A state Senate committee tabled a bill last week aimed at improving insurance disclosure for homeowners.
Senate Bill 356 would have required insurers to provide written and oral disclosure of which natural disasters are not covered by the policy.
It was referred to a single committee — Commerce, Consumer Protection, and Health — which deferred it on Friday. The bill would be dead for the session unless resurrected in another form.
The bill appears to be intended to increase transparency with policies following last year’s Kilauea eruption, that destroyed 716 homes in lower Puna. Numerous policy holders have gone to court over denials.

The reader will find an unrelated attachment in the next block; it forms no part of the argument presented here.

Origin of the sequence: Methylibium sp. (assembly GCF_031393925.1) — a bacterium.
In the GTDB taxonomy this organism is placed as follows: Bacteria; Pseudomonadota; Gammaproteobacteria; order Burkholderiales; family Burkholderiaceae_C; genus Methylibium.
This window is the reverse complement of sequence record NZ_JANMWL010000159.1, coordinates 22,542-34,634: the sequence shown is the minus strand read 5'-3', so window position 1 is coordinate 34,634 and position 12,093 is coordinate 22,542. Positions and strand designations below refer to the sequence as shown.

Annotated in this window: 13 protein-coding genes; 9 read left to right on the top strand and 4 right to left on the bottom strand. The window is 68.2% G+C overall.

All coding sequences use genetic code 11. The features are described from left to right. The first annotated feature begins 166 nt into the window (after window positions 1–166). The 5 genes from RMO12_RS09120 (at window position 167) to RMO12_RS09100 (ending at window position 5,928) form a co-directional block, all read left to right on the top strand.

However, the bill was opposed by the state Department of Commerce and Consumer Affairs and insurance companies.
In his written testimony, state Insurance Commissioner Colin Hayashida said the written disclosures would be unnecessary and redundant since policies include a section on what is excluded from the policy.
“In addition, the department will be unable to enforce the requirement that insurers orally disclose to named insureds the perils not covered by their policies, as producers and agents, rather than insurers, explain policy coverages and exclusions to policyholders,” he said.
Hayashia said the department is willing to work with lawmakers on addressing concerns behind the legislation.
Sen. Stanley Chang introduced the bill, along with co-sponsors Sens. Kai Kahele, Dru Kanuha, Russell Ruderman, Rosalyn Baker and Lorraine Inouye.
Email Tom Callis at email@example.com.
Source: Hawaii Tribune Herald